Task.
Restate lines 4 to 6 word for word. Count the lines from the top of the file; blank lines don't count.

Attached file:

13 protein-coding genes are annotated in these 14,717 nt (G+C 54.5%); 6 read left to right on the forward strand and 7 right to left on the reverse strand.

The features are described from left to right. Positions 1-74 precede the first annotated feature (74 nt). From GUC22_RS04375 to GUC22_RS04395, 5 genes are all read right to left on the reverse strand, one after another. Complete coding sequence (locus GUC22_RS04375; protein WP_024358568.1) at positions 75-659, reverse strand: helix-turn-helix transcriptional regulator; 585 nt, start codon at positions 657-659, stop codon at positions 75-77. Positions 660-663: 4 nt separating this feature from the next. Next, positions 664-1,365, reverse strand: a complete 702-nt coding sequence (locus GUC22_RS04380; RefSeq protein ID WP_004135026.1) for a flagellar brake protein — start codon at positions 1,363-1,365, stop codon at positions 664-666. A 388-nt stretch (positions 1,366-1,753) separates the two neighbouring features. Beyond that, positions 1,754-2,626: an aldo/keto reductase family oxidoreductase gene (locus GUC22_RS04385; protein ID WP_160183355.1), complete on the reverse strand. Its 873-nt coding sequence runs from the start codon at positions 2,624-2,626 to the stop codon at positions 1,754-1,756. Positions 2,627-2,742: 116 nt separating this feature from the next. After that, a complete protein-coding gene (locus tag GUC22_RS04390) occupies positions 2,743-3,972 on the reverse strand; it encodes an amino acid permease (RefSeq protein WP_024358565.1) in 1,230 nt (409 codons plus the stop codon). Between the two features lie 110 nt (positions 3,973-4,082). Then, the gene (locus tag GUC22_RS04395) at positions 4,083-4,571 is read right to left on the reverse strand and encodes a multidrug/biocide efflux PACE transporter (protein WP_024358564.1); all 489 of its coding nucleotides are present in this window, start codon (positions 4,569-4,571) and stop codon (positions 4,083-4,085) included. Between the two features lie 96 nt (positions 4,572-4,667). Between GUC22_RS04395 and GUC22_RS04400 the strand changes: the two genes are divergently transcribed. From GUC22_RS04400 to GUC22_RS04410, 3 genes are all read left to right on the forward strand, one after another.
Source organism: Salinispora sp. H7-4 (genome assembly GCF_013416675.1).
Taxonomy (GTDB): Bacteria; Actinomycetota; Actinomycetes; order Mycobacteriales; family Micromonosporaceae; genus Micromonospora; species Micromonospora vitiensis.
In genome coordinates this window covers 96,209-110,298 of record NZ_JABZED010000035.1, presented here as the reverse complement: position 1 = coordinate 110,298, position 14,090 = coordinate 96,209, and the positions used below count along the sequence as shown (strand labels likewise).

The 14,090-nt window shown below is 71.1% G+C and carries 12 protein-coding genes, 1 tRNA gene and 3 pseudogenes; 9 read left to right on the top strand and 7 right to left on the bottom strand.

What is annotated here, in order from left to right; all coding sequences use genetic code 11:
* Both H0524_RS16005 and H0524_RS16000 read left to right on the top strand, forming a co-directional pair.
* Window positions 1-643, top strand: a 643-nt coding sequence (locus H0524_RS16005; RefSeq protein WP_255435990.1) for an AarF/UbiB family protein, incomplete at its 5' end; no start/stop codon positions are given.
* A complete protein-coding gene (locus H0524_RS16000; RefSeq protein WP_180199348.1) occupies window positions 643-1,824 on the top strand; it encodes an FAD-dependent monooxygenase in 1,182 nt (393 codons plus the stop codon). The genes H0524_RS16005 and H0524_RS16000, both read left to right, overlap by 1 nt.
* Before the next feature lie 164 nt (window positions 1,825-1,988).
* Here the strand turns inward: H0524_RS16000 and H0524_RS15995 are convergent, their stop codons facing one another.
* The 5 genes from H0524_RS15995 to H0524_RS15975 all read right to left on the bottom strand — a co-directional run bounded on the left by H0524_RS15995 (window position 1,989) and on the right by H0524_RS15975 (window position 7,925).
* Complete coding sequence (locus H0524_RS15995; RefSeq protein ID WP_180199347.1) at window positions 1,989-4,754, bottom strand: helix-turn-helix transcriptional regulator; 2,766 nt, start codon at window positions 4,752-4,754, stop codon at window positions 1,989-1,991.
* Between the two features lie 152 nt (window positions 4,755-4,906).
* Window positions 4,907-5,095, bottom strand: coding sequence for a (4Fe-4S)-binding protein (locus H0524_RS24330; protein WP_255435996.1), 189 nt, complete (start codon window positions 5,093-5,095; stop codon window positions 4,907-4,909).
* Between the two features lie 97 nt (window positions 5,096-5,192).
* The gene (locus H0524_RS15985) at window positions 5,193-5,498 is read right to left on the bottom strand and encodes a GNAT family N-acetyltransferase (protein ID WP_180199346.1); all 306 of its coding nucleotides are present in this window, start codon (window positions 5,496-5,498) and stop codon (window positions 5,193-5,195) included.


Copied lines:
Taxonomy (GTDB): Bacteria; Actinomycetota; Actinomycetes; order Mycobacteriales; family Micromonosporaceae; genus Micromonospora; species Micromonospora vitiensis.
In genome coordinates this window covers 96,209-110,298 of record NZ_JABZED010000035.1, presented here as the reverse complement: position 1 = coordinate 110,298, position 14,090 = coordinate 96,209, and the positions used below count along the sequence as shown (strand labels likewise).

The 14,090-nt window shown below is 71.1% G+C and carries 12 protein-coding genes, 1 tRNA gene and 3 pseudogenes; 9 read left to right on the top strand and 7 right to left on the bottom strand.